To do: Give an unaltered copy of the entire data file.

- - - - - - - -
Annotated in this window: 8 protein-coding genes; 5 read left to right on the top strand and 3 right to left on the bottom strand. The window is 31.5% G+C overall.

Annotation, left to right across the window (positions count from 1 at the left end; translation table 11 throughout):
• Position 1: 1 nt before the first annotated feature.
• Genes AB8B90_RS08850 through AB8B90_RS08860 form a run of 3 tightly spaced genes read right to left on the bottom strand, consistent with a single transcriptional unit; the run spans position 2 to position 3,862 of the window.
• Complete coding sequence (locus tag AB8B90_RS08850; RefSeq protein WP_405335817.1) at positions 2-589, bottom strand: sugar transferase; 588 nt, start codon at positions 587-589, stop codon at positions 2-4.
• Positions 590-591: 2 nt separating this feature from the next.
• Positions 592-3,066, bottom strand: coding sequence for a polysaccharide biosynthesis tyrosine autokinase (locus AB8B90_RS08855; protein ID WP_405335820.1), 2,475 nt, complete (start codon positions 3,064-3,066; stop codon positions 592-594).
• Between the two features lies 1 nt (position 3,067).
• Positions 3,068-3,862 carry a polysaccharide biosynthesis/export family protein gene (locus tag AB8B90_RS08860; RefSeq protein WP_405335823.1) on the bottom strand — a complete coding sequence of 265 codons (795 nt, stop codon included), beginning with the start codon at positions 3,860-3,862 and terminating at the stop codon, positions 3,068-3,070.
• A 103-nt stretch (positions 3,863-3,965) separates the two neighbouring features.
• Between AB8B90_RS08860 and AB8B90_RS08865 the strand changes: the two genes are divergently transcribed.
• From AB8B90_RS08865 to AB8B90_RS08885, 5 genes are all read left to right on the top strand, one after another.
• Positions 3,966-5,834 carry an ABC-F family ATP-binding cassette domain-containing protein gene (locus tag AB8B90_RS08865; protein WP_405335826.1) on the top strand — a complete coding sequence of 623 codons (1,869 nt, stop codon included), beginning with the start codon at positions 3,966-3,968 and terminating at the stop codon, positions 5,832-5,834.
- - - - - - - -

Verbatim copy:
Annotated in this window: 8 protein-coding genes; 5 read left to right on the top strand and 3 right to left on the bottom strand. The window is 31.5% G+C overall.

Annotation, left to right across the window (positions count from 1 at the left end; translation table 11 throughout):
• Position 1: 1 nt before the first annotated feature.
• Genes AB8B90_RS08850 through AB8B90_RS08860 form a run of 3 tightly spaced genes read right to left on the bottom strand, consistent with a single transcriptional unit; the run spans position 2 to position 3,862 of the window.
• Complete coding sequence (locus tag AB8B90_RS08850; RefSeq protein WP_405335817.1) at positions 2-589, bottom strand: sugar transferase; 588 nt, start codon at positions 587-589, stop codon at positions 2-4.
• Positions 590-591: 2 nt separating this feature from the next.
• Positions 592-3,066, bottom strand: coding sequence for a polysaccharide biosynthesis tyrosine autokinase (locus AB8B90_RS08855; protein ID WP_405335820.1), 2,475 nt, complete (start codon positions 3,064-3,066; stop codon positions 592-594).
• Between the two features lies 1 nt (position 3,067).
• Positions 3,068-3,862 carry a polysaccharide biosynthesis/export family protein gene (locus tag AB8B90_RS08860; RefSeq protein WP_405335823.1) on the bottom strand — a complete coding sequence of 265 codons (795 nt, stop codon included), beginning with the start codon at positions 3,860-3,862 and terminating at the stop codon, positions 3,068-3,070.
• A 103-nt stretch (positions 3,863-3,965) separates the two neighbouring features.
• Between AB8B90_RS08860 and AB8B90_RS08865 the strand changes: the two genes are divergently transcribed.
• From AB8B90_RS08865 to AB8B90_RS08885, 5 genes are all read left to right on the top strand, one after another.
• Positions 3,966-5,834 carry an ABC-F family ATP-binding cassette domain-containing protein gene (locus tag AB8B90_RS08865; protein WP_405335826.1) on the top strand — a complete coding sequence of 623 codons (1,869 nt, stop codon included), beginning with the start codon at positions 3,966-3,968 and terminating at the stop codon, positions 5,832-5,834.